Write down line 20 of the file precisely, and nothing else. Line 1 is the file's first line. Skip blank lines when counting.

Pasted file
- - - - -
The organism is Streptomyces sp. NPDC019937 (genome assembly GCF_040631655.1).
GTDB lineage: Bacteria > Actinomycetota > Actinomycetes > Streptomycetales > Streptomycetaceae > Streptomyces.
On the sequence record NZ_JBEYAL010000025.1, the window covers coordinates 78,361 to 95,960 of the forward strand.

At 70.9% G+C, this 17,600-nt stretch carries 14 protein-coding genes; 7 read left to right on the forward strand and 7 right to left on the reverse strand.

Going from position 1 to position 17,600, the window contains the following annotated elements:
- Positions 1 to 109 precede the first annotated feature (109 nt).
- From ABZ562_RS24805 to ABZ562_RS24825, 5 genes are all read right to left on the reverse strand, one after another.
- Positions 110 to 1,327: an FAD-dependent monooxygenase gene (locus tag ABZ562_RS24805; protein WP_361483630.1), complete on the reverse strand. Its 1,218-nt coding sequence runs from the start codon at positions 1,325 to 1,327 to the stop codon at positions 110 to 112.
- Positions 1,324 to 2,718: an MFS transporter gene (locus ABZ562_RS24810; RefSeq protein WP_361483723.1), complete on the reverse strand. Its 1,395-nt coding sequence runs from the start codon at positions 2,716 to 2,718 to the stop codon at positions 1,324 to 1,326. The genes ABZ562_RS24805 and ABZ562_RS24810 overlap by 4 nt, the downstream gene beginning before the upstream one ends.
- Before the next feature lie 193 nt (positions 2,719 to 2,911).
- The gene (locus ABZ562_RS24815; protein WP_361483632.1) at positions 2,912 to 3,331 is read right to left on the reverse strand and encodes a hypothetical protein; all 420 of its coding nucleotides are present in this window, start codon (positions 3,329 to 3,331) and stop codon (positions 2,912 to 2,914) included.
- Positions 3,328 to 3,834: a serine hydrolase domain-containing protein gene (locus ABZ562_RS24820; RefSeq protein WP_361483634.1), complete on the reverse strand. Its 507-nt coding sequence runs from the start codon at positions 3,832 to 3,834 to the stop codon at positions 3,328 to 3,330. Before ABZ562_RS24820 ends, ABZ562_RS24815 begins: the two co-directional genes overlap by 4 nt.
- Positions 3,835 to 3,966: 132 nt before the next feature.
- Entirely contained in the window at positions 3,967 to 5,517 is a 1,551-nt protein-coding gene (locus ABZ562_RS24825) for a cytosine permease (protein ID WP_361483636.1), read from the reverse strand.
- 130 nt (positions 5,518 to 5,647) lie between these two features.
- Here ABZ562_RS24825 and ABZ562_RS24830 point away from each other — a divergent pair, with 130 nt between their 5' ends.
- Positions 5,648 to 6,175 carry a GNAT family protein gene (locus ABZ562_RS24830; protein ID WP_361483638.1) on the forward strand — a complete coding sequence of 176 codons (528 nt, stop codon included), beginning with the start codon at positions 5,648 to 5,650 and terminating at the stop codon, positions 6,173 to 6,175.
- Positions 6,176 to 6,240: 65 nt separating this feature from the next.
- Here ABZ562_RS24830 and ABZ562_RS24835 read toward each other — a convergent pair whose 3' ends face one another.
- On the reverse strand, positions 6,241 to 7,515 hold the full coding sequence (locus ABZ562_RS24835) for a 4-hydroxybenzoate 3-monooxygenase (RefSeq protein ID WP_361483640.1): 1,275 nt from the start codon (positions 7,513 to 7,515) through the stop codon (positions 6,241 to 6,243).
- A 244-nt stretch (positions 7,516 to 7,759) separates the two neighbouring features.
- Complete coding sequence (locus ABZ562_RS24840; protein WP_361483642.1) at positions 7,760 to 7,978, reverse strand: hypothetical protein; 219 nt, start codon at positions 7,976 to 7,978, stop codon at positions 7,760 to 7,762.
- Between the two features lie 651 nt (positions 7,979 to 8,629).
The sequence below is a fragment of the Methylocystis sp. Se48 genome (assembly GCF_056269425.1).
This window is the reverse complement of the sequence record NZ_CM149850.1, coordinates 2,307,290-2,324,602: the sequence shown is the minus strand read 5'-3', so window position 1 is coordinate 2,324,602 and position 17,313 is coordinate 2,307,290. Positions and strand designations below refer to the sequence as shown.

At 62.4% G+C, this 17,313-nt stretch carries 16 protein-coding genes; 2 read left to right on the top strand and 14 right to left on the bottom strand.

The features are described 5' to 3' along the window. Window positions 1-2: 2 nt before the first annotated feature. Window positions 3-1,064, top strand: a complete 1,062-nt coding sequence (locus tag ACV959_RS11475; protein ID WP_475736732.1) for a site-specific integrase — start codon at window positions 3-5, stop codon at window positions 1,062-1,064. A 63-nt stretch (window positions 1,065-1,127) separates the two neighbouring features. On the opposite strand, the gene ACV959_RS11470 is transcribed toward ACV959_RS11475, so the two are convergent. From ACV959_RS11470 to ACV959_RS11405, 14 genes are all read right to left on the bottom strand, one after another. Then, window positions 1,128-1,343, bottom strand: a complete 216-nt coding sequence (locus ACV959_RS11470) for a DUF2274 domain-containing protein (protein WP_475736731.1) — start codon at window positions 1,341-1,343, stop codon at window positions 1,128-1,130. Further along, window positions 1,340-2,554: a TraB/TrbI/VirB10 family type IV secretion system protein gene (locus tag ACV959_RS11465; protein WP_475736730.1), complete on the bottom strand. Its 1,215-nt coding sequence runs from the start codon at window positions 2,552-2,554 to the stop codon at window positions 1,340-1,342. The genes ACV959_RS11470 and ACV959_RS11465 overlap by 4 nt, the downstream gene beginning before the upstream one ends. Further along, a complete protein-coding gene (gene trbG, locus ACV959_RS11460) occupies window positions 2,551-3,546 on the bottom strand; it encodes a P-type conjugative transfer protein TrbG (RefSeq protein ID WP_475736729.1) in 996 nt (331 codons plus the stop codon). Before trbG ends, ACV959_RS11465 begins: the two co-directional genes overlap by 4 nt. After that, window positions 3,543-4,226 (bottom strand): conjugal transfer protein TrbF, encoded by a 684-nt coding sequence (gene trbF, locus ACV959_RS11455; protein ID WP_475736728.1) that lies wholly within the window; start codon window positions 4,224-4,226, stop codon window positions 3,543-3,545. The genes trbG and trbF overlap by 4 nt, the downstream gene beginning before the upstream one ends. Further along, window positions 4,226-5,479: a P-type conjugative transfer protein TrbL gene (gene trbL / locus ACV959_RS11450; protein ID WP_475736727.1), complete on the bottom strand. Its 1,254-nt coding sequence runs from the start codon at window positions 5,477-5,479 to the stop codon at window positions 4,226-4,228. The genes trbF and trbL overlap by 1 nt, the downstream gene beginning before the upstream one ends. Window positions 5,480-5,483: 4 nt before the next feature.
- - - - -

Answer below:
- On the reverse strand, positions 6,241 to 7,515 hold the full coding sequence (locus ABZ562_RS24835) for a 4-hydroxybenzoate 3-monooxygenase (RefSeq protein ID WP_361483640.1): 1,275 nt from the start codon (positions 7,513 to 7,515) through the stop codon (positions 6,241 to 6,243).